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Carlsbad's Motion For Stricter Enforcement Of Public Health Regulations Fails

A sign is shown in a Carlsbad restaurant defying orders to close down in-person dining on January 5, 2021.
Nicholas McVicker
A sign is shown in a Carlsbad restaurant defying orders to close down in-person dining on January 5, 2021.

UPDATE: 7:45 p.m., Jan. 5, 2020:

A motion for stricter COVID-19 restrictions on dining in Carlsbad failed Tuesday night. The Carlsbad City Council listened to public comments on considering stricter enforcement of the regulations, which forbid indoor and outdoor dining, for more than three hours before the motion failed to advance to a vote.

Councilmember Cori Schumacher, who called for the special meeting, made the motion but it was not seconded by any other councilmembers.

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Carlsbad's Motion For Stricter Enforcement Of Public Health Regulations Fails
Listen to this story by John Carroll.

Ever since the state stay-at-home order went into effect on Dec. 5, some restaurants in the county have chosen to defy it and stay open, at least for outdoor dining.

In Carlsbad, a handful of restaurants have shown where they stand by keeping their doors open and putting signs up.

Michael Curran is a lawyer who represents a few hundred restaurants, gyms and salons across the county, including in Carlsbad. He said staying open is not an act of defiance, but rather just peaceful protest.

He said up until now, Carlsbad Police have been handling those protests the right way.

“Carlsbad Police have come in and pretty much said, 'Well you’re aware of these orders. You’re supposed to be following them, but we see that you’re not. We see that you’re in the midst of a peaceful protest. Here’s a box of masks. Have a nice day.'”

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But that could now change. Up until now, the Carlsbad City Council had just four members on it, and when they last voted on enforcing public health regulations, it was a tie. But now there’s a fifth member on the council.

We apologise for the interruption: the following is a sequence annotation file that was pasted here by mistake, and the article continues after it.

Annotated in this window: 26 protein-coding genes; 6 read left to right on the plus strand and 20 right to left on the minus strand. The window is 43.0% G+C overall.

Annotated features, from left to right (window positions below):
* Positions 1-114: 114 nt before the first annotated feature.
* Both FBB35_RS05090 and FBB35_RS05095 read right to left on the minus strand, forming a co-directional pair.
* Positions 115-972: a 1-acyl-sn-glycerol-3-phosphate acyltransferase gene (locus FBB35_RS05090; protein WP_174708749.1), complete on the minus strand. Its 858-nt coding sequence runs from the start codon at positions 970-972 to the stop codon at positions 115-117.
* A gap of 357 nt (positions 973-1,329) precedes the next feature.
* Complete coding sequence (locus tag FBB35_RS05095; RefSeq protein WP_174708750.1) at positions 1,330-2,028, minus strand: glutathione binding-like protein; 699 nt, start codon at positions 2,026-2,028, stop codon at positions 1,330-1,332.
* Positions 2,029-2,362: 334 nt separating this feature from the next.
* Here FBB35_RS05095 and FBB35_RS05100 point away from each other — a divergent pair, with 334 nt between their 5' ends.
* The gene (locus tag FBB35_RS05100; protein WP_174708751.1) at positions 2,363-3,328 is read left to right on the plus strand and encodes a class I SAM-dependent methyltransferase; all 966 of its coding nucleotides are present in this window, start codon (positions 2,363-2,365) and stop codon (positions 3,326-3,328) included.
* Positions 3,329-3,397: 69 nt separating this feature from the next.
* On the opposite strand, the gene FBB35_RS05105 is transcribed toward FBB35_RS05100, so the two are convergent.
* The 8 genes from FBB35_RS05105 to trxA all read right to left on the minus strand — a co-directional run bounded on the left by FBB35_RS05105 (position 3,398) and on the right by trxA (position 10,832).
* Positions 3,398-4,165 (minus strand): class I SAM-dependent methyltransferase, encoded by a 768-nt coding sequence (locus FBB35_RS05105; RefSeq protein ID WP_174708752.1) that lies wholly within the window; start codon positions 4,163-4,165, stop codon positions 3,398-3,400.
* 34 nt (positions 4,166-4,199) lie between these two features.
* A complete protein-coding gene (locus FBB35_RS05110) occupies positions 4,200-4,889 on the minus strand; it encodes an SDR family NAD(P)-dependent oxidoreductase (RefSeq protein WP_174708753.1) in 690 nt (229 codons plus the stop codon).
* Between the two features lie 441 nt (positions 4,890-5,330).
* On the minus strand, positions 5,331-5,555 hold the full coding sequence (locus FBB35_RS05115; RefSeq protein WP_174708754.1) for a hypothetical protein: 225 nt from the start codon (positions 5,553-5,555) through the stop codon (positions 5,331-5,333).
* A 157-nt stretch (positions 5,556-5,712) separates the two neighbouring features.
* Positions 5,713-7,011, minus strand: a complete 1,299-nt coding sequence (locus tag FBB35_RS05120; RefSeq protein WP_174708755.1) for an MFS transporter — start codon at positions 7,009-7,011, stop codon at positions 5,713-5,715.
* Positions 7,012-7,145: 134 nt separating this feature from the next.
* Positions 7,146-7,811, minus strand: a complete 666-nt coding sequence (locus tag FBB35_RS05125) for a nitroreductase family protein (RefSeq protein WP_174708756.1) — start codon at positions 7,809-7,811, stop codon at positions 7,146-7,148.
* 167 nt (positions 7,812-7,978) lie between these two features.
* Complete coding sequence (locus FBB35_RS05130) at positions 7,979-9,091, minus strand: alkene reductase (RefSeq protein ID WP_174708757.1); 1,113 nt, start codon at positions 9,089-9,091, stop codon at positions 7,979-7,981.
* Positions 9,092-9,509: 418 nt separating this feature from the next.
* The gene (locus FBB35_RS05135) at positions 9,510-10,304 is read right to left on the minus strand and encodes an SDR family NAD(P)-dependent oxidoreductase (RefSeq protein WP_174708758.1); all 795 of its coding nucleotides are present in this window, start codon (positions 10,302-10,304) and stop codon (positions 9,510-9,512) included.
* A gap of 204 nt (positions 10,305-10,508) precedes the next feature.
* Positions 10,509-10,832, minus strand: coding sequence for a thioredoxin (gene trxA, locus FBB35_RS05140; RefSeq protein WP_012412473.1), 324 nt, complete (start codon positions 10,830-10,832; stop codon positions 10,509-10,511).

“This is really about getting to a point where, with a five-member council, we can give very clear direction on what we expect out of our staff and what we expect from our community members when it comes to taking care of each other during a public health crisis," Schumacher said.

Emails to the council in advance of Tuesday’s meeting showed Schumacher and her colleagues face some stiff opposition to stricter enforcement.

"Please don't run us out of Carlsbad. We rely on these restaurants to keep us sane. We will all just go to Encinitas or Oceanside to dine if you shut them down," wrote Gina Parson.

Carlsbad City Council Weighs Enforcing Mandates

"I really don't want giant corporations to own everything in Carlsbad or SoCal. Please support allowing restaurants to remain open and allowed to have outdoor dining. There is nothing scientific that says eating outside and following the guidelines spreads Covid," said a writer who identified herself only as Sally.

But there was also support for increased enforcement.

"Please fulfill your duty and enforce state and county health orders regarding closure of businesses and limiting restaurants to take out only. Our health depends upon it, especially with the new Covid variant surfacing in our county," wrote Tom Maddox.

Schumacher said there have already been 28 cease and desist orders issued by the County in her district alone. If stricter enforcement had been approved, fines could range from $1 to $500 per violation.

Corrected: June 20, 2024 at 8:02 AM PDT
North County multimedia producer Alexander Nguyen contributed to this report.